Netflix doubles the capacity of its production center in Madrid

Netflix announced this Thursday the expansion of its Tres Cantos production center (Madrid) what it will double its number of sets going from five to ten, and will incorporate new post-production facilities for creators and producers.

As the company has announced, the headquarters, inaugurated two years ago, will feature, among other innovations, a state-of-the-art filming laboratory and assembly rooms that “They will combine the latest technologies and foster collaboration between professionals.” The expansion is expected to be completed before the end of 2022.

“We are very proud to continue demonstrating our commitment to Spanish fiction. With this expansion, we will make the latest advances available to creators so that they can continue to tell great stories,” commented the Vice President of Content of Netflix in Spain, Diego Avalos, who has ensured that Netflix will continue working “to comprehensively promote the sustainable development of Spanish audiovisuals, in all its diversity.”

In an interview with Europa Press, Ávalos emphasized that Spain “is a key market” currently for Netflix and added that “this announcement further reinforces its value.” “When we started the process of our first production made in Spain, we were already aware of the talent that characterized this industry,” he declared.

In his opinion, in Spain “there is an incredible base and having this creative, interpretive and technical ecosystem explains the stories that are born here and their value. We are especially excited to promote those stories, bet on their diversity and contribute to Spanish fiction has a projection outside our borders “, has underlined.

In connection with the announcement of the government of Spain to promote the Plan ‘Spain, Europe Audiovisual Hub‘, the Netflix manager has indicated that “everything that benefits the future of the sector is welcome” and has defended that the audiovisual industry has shown “to have a very positive impact from a cultural sphere, but also from a social and economic one” . “It is key in any society. In this sense, the Plan ‘Spain, Europe’s Audiovisual Hub ‘is good news, “he remarked.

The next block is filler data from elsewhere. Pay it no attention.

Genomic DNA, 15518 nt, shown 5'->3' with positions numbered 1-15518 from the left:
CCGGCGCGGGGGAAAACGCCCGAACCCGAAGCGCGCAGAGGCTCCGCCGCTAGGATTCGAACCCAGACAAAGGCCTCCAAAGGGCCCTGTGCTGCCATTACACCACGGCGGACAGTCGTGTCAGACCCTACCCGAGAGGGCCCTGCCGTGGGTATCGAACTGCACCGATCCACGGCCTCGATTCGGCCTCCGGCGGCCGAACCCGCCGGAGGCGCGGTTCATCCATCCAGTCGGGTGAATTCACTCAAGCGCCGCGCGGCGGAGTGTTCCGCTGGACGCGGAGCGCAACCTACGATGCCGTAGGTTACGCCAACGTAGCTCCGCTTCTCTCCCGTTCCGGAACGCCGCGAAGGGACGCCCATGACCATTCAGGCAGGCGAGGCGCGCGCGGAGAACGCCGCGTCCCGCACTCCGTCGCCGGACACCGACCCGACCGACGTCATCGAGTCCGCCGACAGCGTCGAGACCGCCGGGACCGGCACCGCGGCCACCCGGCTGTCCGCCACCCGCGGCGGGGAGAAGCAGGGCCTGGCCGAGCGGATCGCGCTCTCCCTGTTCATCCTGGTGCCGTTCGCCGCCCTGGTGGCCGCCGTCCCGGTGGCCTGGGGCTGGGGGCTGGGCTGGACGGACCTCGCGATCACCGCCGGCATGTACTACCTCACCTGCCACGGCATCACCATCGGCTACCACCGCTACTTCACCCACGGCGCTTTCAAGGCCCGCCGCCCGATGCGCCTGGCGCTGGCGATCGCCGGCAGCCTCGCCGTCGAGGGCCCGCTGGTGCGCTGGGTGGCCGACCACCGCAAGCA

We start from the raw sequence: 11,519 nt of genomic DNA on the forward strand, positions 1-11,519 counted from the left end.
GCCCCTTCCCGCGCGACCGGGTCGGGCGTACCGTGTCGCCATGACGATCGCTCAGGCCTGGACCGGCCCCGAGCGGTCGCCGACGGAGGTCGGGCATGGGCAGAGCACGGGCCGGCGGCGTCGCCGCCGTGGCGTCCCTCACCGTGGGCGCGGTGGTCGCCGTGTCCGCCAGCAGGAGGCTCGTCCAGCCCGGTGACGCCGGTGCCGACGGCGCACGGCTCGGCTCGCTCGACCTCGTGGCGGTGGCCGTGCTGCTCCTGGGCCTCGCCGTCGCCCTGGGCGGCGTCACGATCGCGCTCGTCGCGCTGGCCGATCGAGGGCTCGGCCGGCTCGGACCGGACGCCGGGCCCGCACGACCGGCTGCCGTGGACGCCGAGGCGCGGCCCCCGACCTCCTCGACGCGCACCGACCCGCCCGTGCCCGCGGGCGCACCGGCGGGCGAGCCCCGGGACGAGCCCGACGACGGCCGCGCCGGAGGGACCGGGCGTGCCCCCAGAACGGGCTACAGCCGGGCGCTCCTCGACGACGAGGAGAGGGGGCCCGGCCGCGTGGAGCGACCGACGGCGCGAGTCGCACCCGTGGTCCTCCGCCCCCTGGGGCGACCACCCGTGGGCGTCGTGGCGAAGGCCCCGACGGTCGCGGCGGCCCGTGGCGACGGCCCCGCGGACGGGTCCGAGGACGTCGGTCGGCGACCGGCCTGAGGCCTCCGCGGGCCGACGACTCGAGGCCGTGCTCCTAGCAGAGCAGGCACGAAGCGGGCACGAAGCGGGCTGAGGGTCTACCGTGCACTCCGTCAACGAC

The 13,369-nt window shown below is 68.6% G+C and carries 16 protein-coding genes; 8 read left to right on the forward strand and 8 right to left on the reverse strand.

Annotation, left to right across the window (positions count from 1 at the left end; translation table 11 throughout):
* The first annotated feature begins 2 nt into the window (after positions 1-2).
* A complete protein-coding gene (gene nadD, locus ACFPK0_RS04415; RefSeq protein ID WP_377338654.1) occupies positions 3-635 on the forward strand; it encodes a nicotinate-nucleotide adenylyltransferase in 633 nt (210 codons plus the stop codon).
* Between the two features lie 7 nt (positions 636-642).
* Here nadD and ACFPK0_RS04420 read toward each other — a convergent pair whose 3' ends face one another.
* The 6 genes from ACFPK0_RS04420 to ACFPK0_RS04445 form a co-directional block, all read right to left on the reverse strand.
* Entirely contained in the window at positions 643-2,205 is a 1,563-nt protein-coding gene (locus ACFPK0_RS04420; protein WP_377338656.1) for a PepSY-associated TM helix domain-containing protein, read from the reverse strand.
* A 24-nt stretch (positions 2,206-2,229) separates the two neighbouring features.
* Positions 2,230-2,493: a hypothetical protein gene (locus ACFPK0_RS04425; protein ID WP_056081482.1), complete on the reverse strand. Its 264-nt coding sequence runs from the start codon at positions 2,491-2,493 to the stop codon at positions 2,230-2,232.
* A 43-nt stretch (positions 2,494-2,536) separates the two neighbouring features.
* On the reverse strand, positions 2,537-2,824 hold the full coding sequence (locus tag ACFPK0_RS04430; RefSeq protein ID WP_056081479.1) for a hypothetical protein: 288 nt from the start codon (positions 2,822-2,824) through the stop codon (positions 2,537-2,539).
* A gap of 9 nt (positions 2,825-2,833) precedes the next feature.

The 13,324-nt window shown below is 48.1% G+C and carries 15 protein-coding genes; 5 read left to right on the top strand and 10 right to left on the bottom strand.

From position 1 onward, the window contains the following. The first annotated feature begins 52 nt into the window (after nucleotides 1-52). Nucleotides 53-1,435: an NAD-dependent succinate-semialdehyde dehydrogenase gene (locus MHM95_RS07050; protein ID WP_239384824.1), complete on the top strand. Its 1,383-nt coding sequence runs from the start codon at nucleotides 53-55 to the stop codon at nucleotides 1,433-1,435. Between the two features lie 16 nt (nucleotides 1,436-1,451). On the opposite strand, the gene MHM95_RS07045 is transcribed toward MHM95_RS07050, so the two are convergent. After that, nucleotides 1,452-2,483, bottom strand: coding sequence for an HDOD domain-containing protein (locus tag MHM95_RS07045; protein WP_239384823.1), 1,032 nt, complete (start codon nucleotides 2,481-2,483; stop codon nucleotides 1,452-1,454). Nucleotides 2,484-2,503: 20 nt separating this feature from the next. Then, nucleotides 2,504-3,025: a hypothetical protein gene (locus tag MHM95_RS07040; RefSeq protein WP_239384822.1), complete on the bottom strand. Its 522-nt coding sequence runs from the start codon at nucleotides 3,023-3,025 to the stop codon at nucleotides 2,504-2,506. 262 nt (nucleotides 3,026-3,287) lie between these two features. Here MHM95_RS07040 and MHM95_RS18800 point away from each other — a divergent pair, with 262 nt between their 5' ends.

Specifically, Diego Ávalos believes that the Plan “contributes to strengthening the confidence and attractiveness” of Spain, “by highlighting the Government’s commitment to the importance of this sector as engine of economic growth “. Thus, it trusts that “in its implementation and development the current reality of the entertainment world is taken into account to achieve the established objectives.”

“From Netflix, we will continue to support and promote the industry with the aim of contributing to the sustainable and diverse development of the audiovisual sector,” he said.

Regarding the role that audiovisual content platforms such as Netflix have played in the worst of the pandemic, the director of the audiovisual company has stated that “culture has always been the best refuge, especially in difficult times “.

“We believe that during this stage we have entertained many people through universal stories and very diverse content,” he pointed out, while adding that Netflix has acted as “a window” to the world both for the creators and for their members. “This is our reason for being and our passion“, he has emphasized.

Since its arrival, Netflix has released more than 50 titles made in Spain that generated more than 7,500 jobs for both cast and technical teams, in addition to 41,000 days of work for extras in productions throughout the country. In those that are underway this year (in different stages of production), the production companies are expected to hire more than 1,500 professionals, and generate more than 21,000 days of work for extras, according to figures provided to Europa Press.

Netflix has recently announced new productions ‘made in Spain’ and will bring three literary works by Spanish authors to the screen: ‘A perfect story’, by Elísabet Benavent, a novel that questions self-demand as a synonym for happiness; ‘The snow girl’, by Javier Castillo; and ‘Hija del camino’, by Lucía-Asué Mbomío, a feature debut on identity, family ties and the fight against racism.


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